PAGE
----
Manhood For Amateurs

bbwdad.jpgIt says something about who we are and how we manage transitions, I think, that, while Abbi patiently and methodically reads “The Girlfriend’s Guide To Pregnancy,” I am preparing for fatherhood with Michael Chabon’s “Manhood For Amateurs.”

Though the book is lean on the science of what’s to come, it ably address the psychology and philosophy. Chabon recounts with levity and sensitivity the inevitable sense of loss, and failure inherent to the gig. And not a moment too soon.

I often recount standing there with Abbi on Flatbush Avenue as we debated moving to Brooklyn, staring back at Lower Manhattan like a distant Oz, and saying, “It’s just too far.” Later, racing back to Hell’s Kitchen in the subway, we discussed the merits of a second bedroom, a consideration I insisted we address not because I was planning ahead for baby, but because I feared that dismantling my recording apparatus would plunge me into a creative black hole.

We didn’t move to Brooklyn (at least we haven’t yet), though our humble Hell’s Kitchen one bedroom has forced the dismantling of my recording apparatus. And I may not be in a creative black hole, but it does look awfully gray sometimes. I played just eight shows last year, and released a meager two singles. Moreover, there’s no more waking up in on the subway in Harlem, ten stops from home, hungover at three o’clock in the morning. No more Camel Lights, Graphix Bongs or PBR. Sounds like fatherhood, huh?

There is no way to draw the line, to recreate that boundary, without engaging in hypocrisy, without condemning, questioning, or diminishing the importance of the things, from ultra-sugary bubble gum to transfatty snacks to Humboldt County sensimilla, that once stood at the center of my loving world. That’s what sucks about being an adult. Adulthood has always carried a burden of self-denial, or surrendering pleasures, of leaving childish things behind.

That ought to be some pretty valuable learning, this from the guy once accustomed hailing gypsy cabs to the tune of waking birds. Thing is, and what the 29-year-old version of me never considered, is just how much marriage offers. Abbi is my best friend. I’ve never had more fun with someone more consistently, male or female. I’ve never had a better partner in crime (though, rest assured, there are no criminal activities originating from our 700 square foot apartment). Put simply, I’ve never been happier. Bars are overrated next to sushi night. And I’m sure sushi night pales next to going to the zoo with a couple of toddlers.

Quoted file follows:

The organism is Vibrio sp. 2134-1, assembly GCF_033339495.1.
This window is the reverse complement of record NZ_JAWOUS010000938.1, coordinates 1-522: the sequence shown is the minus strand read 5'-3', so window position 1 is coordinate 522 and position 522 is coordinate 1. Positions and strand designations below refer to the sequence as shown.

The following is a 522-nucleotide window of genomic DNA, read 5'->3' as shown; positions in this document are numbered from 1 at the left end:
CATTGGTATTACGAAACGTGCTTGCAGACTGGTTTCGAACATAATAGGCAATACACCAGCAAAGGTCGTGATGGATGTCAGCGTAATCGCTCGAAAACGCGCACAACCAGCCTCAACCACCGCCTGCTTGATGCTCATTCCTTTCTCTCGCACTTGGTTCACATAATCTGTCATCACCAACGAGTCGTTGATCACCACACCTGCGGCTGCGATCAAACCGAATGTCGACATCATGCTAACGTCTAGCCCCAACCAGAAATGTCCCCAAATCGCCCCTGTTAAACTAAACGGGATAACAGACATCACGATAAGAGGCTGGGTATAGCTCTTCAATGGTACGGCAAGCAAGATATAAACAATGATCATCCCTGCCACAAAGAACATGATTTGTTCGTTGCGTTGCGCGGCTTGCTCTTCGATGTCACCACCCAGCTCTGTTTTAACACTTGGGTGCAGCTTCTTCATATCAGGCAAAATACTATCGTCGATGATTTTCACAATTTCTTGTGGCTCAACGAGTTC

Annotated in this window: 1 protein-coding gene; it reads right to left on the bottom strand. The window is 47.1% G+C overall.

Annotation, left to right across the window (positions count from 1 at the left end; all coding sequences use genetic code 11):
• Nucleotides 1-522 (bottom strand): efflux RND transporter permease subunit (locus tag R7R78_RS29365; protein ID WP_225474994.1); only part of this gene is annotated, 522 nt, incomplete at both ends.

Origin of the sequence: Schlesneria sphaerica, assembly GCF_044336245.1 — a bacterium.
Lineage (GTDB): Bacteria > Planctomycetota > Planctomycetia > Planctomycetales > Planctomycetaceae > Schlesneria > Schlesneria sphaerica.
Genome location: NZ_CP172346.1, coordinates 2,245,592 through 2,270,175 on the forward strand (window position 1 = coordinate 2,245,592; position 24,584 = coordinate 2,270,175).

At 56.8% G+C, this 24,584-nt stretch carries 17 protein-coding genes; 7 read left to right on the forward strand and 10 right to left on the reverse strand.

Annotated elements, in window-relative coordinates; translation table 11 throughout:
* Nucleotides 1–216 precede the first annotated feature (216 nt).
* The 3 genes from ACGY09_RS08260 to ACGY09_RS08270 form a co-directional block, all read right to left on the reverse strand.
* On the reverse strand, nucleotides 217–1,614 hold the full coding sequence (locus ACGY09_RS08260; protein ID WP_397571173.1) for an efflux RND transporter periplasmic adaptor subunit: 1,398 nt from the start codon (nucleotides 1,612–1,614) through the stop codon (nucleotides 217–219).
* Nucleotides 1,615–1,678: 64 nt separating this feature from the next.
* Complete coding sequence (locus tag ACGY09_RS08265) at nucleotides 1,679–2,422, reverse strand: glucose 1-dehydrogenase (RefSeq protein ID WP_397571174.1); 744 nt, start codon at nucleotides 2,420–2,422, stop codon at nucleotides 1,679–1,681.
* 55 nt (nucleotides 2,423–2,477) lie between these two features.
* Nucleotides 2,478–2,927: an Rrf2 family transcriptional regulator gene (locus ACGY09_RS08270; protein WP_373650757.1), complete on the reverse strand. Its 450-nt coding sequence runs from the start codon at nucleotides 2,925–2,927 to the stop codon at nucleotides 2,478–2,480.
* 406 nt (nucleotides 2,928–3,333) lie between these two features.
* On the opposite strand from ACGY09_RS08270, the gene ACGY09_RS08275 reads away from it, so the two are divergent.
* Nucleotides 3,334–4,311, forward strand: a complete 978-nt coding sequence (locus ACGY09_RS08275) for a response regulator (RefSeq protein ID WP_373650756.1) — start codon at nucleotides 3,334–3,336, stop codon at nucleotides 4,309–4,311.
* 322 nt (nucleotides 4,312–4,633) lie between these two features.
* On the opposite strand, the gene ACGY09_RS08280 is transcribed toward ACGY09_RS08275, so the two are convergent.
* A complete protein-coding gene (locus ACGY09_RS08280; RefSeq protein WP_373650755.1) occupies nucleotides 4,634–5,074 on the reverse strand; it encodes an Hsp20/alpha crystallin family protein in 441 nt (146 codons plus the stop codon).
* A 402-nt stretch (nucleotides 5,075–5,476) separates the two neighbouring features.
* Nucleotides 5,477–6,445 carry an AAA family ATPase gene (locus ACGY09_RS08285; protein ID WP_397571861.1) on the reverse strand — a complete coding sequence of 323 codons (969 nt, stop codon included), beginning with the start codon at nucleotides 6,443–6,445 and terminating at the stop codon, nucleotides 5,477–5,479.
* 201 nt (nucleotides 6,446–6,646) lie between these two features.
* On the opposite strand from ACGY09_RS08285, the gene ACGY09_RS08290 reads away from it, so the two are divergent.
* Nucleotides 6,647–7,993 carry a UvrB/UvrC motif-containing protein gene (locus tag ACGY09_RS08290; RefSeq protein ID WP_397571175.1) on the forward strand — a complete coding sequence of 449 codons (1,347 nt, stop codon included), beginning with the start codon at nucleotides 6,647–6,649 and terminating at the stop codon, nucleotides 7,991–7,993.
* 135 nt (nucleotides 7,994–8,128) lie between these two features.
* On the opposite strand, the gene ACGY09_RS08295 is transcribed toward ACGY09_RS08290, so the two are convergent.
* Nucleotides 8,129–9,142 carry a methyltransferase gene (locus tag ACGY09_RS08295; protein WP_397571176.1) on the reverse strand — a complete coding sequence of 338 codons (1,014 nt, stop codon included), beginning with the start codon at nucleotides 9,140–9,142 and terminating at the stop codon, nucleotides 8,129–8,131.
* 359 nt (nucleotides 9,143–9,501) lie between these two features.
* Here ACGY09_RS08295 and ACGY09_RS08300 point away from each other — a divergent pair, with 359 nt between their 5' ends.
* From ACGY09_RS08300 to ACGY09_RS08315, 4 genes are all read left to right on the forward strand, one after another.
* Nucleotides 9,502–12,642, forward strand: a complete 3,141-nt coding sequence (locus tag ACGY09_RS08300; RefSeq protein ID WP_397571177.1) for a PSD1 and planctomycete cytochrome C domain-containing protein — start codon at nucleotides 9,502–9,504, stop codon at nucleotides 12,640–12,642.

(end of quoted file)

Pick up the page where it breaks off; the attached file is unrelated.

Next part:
Still, Chabon warns, fatherhood is fraught with inherent, impossible-to-avoid failure.

A father is a man who fails every day. Sometimes things work out: Your flashed message is received and read, your song is recorded by another band and goes straight to No. 1, your son blesses the memory of the day you helped him arrange the empty chairs of his foredoomed dream, your act of last-ditch desperation sends your comic book company to the top of the industry. Success, however, does nothing to diminish the knowledge that failure stalks everything you do. But you always knew that. Nobody gets past the age of ten without that knowledge. Welcome to the club.

The good news is that, where growing up in general has provided significant ballast against the rolling wives of external opinion and validation, fatherhood apparently leads to a near-total absence of self-consciousness.

“I seem every day to give a little bit less of a fuck what people think or say about me,” Chabon explain.

This is not the result of my undertaking to exercise a moral program or of increased wisdom or any kind of willed act on my part. It just seems to be a process, a time-directed shedding, like the loss of hair or illusions. I am a husband, a father, and a son, whether I think, ponder, or worry about gender, sexuality, my life as a man; and maybe there’s a kind of pleasure to be taken in simple unconsciousness, an automatic way of moving and being and acting in the world.

So ready the murse, and pour me another O’Doul’s, people. Fatherhood, here I come.

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